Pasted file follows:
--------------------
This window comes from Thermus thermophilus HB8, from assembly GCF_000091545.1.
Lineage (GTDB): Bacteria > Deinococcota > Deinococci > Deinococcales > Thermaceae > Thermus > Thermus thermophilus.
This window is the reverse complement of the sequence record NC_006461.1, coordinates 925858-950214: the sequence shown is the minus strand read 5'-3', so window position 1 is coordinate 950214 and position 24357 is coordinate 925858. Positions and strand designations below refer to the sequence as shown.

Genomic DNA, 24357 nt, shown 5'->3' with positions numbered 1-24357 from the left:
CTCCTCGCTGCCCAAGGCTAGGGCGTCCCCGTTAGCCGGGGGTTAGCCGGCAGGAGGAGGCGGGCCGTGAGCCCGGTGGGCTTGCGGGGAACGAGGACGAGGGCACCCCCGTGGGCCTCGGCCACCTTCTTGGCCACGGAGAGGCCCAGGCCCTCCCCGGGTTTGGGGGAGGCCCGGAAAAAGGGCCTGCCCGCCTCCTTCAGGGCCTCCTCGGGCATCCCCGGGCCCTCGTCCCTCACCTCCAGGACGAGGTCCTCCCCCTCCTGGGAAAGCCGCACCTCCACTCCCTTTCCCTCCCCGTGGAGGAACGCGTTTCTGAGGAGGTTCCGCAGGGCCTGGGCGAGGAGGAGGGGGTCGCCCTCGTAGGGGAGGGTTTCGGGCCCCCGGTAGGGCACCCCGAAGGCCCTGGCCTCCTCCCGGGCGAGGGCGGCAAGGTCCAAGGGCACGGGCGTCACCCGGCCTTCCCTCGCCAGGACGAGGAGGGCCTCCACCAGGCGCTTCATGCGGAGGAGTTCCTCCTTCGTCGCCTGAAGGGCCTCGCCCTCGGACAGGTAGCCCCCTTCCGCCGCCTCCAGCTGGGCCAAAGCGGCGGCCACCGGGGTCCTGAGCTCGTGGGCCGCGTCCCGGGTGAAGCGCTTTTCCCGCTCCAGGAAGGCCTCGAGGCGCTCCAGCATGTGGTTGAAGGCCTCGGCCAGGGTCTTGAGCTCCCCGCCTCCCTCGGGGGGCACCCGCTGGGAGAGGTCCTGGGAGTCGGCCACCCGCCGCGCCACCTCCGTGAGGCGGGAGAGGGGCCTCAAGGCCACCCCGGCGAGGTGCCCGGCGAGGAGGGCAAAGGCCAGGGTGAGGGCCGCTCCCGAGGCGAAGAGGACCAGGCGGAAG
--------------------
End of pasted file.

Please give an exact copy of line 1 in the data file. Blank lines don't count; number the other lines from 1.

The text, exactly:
This window comes from Thermus thermophilus HB8, from assembly GCF_000091545.1.